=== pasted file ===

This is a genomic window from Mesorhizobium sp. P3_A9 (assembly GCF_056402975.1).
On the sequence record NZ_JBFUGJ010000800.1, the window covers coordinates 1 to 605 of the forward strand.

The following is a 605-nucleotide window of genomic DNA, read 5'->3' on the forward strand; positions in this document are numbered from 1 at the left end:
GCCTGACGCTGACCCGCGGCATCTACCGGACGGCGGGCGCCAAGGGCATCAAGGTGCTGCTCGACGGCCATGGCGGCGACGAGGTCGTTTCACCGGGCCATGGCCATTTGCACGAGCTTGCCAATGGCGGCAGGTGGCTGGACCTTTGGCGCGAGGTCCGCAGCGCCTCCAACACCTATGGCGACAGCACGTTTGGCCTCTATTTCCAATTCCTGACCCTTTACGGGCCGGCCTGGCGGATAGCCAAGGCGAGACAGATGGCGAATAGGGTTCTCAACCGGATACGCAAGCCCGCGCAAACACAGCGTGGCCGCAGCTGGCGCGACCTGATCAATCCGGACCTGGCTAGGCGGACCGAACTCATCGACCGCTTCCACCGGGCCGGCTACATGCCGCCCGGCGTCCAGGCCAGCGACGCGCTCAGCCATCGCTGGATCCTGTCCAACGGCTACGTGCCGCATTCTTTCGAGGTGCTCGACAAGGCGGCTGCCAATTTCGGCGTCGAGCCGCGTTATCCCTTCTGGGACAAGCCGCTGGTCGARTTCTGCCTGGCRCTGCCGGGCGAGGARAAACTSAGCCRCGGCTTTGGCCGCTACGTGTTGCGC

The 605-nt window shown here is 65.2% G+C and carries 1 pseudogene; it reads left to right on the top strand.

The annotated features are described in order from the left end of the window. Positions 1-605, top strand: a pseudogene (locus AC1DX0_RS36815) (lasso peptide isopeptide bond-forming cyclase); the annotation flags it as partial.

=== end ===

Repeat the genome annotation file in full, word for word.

This is a genomic window from Mesorhizobium sp. P3_A9 (assembly GCF_056402975.1).
On the sequence record NZ_JBFUGJ010000800.1, the window covers coordinates 1 to 605 of the forward strand.

The following is a 605-nucleotide window of genomic DNA, read 5'->3' on the forward strand; positions in this document are numbered from 1 at the left end:
GCCTGACGCTGACCCGCGGCATCTACCGGACGGCGGGCGCCAAGGGCATCAAGGTGCTGCTCGACGGCCATGGCGGCGACGAGGTCGTTTCACCGGGCCATGGCCATTTGCACGAGCTTGCCAATGGCGGCAGGTGGCTGGACCTTTGGCGCGAGGTCCGCAGCGCCTCCAACACCTATGGCGACAGCACGTTTGGCCTCTATTTCCAATTCCTGACCCTTTACGGGCCGGCCTGGCGGATAGCCAAGGCGAGACAGATGGCGAATAGGGTTCTCAACCGGATACGCAAGCCCGCGCAAACACAGCGTGGCCGCAGCTGGCGCGACCTGATCAATCCGGACCTGGCTAGGCGGACCGAACTCATCGACCGCTTCCACCGGGCCGGCTACATGCCGCCCGGCGTCCAGGCCAGCGACGCGCTCAGCCATCGCTGGATCCTGTCCAACGGCTACGTGCCGCATTCTTTCGAGGTGCTCGACAAGGCGGCTGCCAATTTCGGCGTCGAGCCGCGTTATCCCTTCTGGGACAAGCCGCTGGTCGARTTCTGCCTGGCRCTGCCGGGCGAGGARAAACTSAGCCRCGGCTTTGGCCGCTACGTGTTGCGC

The 605-nt window shown here is 65.2% G+C and carries 1 pseudogene; it reads left to right on the top strand.

The annotated features are described in order from the left end of the window. Positions 1-605, top strand: a pseudogene (locus AC1DX0_RS36815) (lasso peptide isopeptide bond-forming cyclase); the annotation flags it as partial.